The biggest problem with Bitcoin as a currency is not that it has no real value… The biggest problem with Bitcoin as a currency is its volatility.
Bitcoin does have legitimate value… Indeed, it has as much value as anything that people can believe in.
However, no buyer in their right mind would ever choose to use Bitcoin to make a purchase for anything…
Not unless they were 100% sure that the price of Bitcoin would fall immediately after the transaction was complete.
Conversely, no seller in their right mind would ever accept Bitcoin in exchange for their goods…
Not unless they were 100% sure that the price of Bitcoin would rise immediately after the transaction was complete.
Everyday transactions using fiat currencies, like U.S. dollars, works because everyone understands that the value of a dollar will not rise or fall by 50% in a day.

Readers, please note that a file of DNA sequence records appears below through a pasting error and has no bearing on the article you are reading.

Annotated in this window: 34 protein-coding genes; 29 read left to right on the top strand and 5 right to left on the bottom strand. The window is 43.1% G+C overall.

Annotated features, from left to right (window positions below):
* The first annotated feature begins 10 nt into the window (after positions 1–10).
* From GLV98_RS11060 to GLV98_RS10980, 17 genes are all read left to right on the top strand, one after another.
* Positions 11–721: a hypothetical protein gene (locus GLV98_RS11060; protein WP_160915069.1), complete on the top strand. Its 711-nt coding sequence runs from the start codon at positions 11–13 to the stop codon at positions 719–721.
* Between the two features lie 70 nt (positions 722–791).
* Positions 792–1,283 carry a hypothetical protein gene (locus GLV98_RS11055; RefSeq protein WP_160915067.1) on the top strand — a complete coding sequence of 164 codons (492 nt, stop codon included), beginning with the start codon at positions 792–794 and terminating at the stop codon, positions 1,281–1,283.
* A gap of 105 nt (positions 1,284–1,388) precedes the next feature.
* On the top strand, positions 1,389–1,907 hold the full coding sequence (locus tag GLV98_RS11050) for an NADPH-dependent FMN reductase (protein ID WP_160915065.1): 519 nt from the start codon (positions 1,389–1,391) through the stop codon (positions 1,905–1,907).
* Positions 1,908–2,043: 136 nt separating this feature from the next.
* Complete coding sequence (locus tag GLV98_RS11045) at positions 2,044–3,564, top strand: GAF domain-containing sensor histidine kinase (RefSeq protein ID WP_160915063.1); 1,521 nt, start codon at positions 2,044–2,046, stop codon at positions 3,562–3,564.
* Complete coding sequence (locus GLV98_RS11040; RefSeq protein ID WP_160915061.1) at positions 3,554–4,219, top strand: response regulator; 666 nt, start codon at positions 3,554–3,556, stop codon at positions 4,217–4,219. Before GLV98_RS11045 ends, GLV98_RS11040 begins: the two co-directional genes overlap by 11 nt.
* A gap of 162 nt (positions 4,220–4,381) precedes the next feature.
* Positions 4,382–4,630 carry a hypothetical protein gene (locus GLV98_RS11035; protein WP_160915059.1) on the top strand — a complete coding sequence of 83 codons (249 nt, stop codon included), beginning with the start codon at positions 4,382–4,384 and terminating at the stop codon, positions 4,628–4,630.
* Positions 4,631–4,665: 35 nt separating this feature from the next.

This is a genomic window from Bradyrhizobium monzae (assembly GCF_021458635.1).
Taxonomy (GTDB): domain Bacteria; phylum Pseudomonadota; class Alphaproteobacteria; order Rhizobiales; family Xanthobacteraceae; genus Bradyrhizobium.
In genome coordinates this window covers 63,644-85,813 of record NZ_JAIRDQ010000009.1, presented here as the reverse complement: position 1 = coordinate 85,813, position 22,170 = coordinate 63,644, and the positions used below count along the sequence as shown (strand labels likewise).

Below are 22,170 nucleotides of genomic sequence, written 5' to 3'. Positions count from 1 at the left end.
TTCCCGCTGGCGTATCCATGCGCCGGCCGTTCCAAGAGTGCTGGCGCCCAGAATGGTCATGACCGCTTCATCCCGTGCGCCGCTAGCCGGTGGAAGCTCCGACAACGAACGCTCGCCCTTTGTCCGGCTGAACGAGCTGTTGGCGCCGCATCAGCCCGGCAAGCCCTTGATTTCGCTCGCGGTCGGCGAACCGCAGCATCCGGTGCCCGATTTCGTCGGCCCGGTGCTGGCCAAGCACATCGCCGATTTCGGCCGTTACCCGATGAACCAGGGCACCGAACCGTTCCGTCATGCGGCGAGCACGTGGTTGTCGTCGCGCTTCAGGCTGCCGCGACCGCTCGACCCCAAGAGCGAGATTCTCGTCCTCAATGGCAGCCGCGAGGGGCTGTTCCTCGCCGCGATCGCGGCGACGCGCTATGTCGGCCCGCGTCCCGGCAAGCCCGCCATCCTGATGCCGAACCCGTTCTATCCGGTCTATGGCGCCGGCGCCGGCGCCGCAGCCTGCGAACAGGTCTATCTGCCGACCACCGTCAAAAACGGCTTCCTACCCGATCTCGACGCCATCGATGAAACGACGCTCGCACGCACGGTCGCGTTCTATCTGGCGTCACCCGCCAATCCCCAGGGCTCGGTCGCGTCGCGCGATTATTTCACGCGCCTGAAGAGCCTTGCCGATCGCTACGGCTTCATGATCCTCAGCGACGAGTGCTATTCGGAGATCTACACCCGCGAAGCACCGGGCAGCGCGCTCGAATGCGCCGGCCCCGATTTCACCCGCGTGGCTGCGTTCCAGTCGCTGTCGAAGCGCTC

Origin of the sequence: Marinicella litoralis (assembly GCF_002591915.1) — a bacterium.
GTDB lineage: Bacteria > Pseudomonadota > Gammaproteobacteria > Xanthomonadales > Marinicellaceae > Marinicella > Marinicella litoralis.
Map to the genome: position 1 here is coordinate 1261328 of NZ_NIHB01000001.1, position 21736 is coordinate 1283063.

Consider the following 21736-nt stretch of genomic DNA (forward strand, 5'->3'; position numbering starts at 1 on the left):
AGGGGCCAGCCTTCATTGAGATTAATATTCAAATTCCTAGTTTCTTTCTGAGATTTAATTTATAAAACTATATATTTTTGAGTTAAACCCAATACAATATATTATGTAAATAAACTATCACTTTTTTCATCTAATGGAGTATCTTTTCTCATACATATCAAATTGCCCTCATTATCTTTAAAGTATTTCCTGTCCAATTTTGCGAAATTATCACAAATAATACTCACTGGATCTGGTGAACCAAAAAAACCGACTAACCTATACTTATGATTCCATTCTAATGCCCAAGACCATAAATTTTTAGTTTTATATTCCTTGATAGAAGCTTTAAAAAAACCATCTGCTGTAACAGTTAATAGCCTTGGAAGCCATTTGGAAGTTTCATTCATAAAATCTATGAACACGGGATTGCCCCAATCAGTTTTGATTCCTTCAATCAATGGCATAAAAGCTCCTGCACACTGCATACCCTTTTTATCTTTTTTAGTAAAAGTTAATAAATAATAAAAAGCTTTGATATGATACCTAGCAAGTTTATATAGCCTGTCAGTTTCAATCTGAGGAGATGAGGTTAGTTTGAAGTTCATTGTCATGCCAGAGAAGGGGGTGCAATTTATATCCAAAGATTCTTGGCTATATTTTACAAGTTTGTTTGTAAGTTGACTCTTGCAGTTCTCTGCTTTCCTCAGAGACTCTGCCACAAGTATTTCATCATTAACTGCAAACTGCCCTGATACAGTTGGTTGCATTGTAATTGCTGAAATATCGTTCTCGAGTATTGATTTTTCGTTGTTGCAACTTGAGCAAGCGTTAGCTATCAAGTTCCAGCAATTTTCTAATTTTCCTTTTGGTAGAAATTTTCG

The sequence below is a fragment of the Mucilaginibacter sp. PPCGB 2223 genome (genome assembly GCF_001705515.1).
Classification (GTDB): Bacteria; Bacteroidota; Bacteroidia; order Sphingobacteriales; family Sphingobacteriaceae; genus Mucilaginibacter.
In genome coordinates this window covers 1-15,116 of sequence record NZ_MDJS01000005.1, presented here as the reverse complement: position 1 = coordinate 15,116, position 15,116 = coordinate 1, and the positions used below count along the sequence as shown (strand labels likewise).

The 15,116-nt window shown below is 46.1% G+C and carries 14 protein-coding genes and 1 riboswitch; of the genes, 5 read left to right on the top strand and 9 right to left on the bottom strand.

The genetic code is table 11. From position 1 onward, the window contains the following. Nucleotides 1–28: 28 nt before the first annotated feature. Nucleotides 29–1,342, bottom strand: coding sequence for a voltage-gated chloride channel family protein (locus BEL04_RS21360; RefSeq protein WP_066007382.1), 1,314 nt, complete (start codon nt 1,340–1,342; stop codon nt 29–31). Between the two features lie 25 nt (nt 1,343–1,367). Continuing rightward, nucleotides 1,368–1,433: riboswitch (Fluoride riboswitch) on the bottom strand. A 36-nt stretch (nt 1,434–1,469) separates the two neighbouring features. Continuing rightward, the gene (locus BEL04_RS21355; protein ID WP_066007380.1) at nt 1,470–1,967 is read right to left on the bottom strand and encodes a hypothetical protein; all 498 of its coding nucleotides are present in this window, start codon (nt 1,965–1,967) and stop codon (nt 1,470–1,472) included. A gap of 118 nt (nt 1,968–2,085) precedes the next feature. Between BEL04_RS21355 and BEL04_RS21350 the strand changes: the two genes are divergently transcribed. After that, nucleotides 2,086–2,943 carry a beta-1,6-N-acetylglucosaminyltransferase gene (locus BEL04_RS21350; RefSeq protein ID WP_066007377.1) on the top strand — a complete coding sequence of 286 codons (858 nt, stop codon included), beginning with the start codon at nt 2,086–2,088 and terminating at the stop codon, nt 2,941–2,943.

As Bitcoin has no chance of being a stable cryptocurrency anytime soon, its stability isn’t even considered as a factor here.
Bitcoin Has Value as an Idea
You would not buy a car using Facebook stock… But you would invest in Facebook.
Like Facebook was at its earliest stages, Bitcoin is attractive and investable as an idea. And judging by Peter Thiel’s investment in Bitcoin which was disclosed today, Bitcoin seems to have similar value as an idea.
It does not matter whether any cryptocurrency can be used for purchases of everyday items, as in the case of Bitcoin, or cannot be used to purchase any consumer goods, as in the case of Salt, or is purely a business to business tool, as in the case of XRP (aka “Ripple“).
Some cryptocurrencies have legitimate business uses.
All cryptocurrencies are well suited for speculation, like stocks.
Yes, there are cryptocurrency white papers, blue papers, gray papers, etc. that might propose that their coins or tokens are currencies… But those papers are merely hypothesizing potential uses for the coins and/or tokens that may one day become reality, maybe some day…
In the meantime, initial coin offerings are useful and have speculation value, like stocks, purely as potential wealth creation (or destruction) vehicles.